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Healthcare Workers: Preventing Hepatitis B & C

Hepatitis B virus (HBV) and hepatitis C virus (HCV) are serious threats to healthcare workers. These viruses spread through contact with infected blood and OPIM (other potentially infectious materials) such as body fluids and tissues. Since you can’t tell by looking if someone is infected, you always need to use standard precautions. This means treating all blood and OPIM as if it were infected.

Why you are at risk

Splashes, sprays, and needlesticks are common ways that infections can spread. If there’s any risk of your coming into contact with blood or body fluids during your workday, know that:

  • You can become infected if blood or body fluids containing HBV or HCV get into your mouth, eyes, or nose. Or if these fluids get into a cut, scrape, burn, rash, or hangnail on your skin.

  • Some of the tasks that could put you at risk include giving injections, handling lab samples, and cleaning work areas or patient rooms.

Steps to protect yourself

Healthcare provider giving woman injection in arm.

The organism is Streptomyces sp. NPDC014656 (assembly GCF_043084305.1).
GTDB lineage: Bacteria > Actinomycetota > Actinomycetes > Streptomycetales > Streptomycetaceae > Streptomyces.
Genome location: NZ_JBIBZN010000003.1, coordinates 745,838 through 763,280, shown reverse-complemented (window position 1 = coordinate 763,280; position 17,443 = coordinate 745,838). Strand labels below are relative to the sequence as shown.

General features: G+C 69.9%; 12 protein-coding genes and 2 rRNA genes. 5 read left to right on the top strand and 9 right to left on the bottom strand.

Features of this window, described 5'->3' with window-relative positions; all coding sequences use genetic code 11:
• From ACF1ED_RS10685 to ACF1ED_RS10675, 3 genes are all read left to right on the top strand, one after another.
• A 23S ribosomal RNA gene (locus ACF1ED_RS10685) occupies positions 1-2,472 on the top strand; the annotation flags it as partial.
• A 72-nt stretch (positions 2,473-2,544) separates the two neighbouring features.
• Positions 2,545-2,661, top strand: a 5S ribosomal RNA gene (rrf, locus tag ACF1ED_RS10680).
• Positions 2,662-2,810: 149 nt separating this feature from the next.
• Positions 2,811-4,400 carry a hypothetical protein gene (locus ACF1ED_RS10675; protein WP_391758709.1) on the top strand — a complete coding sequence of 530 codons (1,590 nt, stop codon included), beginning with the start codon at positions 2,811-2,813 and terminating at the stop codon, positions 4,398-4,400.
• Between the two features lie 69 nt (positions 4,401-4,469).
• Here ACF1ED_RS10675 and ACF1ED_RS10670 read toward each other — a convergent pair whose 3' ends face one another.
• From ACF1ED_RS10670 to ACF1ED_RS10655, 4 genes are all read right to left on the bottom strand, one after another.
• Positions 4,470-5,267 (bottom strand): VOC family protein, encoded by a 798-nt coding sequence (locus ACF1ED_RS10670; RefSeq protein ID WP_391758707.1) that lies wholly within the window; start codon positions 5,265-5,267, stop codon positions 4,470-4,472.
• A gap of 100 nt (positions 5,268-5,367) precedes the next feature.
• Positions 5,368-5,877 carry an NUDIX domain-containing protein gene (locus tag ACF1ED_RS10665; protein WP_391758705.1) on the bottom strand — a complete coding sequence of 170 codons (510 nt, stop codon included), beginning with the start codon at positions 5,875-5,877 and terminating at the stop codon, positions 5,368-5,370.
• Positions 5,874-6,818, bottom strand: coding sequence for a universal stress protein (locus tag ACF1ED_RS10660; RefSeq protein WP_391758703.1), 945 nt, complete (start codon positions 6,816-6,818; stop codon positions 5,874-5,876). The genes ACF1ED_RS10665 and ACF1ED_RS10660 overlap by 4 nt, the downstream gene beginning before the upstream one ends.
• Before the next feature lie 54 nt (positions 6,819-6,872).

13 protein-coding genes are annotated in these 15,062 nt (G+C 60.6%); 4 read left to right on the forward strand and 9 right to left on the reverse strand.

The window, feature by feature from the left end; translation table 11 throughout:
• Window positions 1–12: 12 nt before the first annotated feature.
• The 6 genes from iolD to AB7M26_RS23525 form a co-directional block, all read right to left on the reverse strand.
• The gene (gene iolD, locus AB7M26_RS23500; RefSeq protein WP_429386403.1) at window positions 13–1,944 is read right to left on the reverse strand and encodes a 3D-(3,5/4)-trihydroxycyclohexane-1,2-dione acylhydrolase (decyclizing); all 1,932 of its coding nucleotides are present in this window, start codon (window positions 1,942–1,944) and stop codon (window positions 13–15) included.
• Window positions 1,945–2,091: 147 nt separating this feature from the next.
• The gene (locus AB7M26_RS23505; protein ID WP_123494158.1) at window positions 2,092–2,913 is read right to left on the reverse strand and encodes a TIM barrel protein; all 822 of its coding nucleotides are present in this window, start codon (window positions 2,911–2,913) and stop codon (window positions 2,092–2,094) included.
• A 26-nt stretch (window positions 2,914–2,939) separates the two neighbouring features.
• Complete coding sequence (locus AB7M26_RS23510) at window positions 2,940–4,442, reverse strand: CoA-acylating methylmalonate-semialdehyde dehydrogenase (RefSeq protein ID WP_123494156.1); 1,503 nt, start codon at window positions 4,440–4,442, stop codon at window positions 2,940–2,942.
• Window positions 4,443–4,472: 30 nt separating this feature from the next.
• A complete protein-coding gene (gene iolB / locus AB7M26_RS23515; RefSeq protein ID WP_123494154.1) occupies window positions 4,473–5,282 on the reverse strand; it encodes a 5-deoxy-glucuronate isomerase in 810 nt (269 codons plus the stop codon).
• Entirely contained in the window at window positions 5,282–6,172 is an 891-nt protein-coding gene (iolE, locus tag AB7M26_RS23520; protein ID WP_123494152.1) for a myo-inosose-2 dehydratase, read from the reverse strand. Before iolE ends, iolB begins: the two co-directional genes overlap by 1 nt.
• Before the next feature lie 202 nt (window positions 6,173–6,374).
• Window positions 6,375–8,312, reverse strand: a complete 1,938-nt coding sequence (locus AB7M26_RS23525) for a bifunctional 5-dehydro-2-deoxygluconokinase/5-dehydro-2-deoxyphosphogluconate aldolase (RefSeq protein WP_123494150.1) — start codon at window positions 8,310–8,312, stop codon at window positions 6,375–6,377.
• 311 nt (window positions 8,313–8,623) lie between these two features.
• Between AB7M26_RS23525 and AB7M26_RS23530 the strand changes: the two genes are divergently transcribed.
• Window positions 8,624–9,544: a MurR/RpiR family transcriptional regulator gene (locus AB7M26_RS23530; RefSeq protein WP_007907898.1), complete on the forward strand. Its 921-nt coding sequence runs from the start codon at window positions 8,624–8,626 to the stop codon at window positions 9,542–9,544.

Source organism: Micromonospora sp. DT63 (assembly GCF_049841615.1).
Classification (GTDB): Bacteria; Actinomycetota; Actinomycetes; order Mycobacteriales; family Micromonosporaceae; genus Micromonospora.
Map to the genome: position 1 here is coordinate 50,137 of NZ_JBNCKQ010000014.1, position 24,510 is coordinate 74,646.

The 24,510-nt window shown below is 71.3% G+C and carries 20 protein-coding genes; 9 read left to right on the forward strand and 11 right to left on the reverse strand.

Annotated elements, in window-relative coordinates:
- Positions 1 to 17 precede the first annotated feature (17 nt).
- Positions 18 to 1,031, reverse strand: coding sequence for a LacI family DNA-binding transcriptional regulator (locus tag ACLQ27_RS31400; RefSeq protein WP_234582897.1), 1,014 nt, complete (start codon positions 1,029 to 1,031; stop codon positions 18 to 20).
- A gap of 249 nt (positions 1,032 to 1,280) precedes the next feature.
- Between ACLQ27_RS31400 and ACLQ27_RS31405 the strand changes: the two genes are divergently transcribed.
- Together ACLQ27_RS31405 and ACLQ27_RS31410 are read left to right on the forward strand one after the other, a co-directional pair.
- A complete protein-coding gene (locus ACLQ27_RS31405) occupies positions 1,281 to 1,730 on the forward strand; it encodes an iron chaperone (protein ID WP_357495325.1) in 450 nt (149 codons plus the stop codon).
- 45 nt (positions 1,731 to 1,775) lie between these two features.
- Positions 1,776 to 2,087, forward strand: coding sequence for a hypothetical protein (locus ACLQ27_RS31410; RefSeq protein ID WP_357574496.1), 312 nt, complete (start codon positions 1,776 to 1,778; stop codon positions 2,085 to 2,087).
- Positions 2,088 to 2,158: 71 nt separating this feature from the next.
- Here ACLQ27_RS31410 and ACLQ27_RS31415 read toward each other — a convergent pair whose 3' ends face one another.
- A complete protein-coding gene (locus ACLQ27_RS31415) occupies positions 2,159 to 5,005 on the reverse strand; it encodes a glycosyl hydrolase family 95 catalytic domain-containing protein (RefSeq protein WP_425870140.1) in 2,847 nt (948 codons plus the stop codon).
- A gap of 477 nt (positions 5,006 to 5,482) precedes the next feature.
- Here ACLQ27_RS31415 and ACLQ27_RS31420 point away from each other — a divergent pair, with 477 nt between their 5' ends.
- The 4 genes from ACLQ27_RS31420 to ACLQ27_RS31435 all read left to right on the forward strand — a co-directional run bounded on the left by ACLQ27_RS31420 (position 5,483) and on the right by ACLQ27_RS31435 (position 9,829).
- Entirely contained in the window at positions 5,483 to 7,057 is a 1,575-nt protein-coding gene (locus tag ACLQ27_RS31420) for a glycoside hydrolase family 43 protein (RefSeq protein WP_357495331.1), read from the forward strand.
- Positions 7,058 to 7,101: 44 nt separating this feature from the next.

• Get the HBV vaccine at your worksite.

  • Always wear the personal protective equipment (PPE) that’s appropriate for the task.

  • Wash your hands before and after any contact with patients or possibly contaminated items.

  • Correctly dispose of all sharps and other waste.

Choose to be vaccinated

The hepatitis B vaccine protects you against HBV. (The vaccine does not protect you from HCV. There is no vaccine for hepatitis C.) There are 3 vaccines available for hepatitis B, given as shots. Depending on the vaccine, 2 to 3 doses are given. You must get all shots to best ensure protection.

If you're exposed to HBV or HCV

  • Immediately wash any part of your body that comes into direct contact with blood or other body fluids.

  • Report any exposure to your supervisor right away. You’ll be advised about proper follow-up. Even if you’ve received the HBV vaccine, you may need a booster shot and other medical care.

Online Medical Reviewer: Barry Zingman MD
Online Medical Reviewer: L Renee Watson MSN RN
Date Last Reviewed: 12/1/2021
© 2000-2022 The StayWell Company, LLC. All rights reserved. This information is not intended as a substitute for professional medical care. Always follow your healthcare professional's instructions.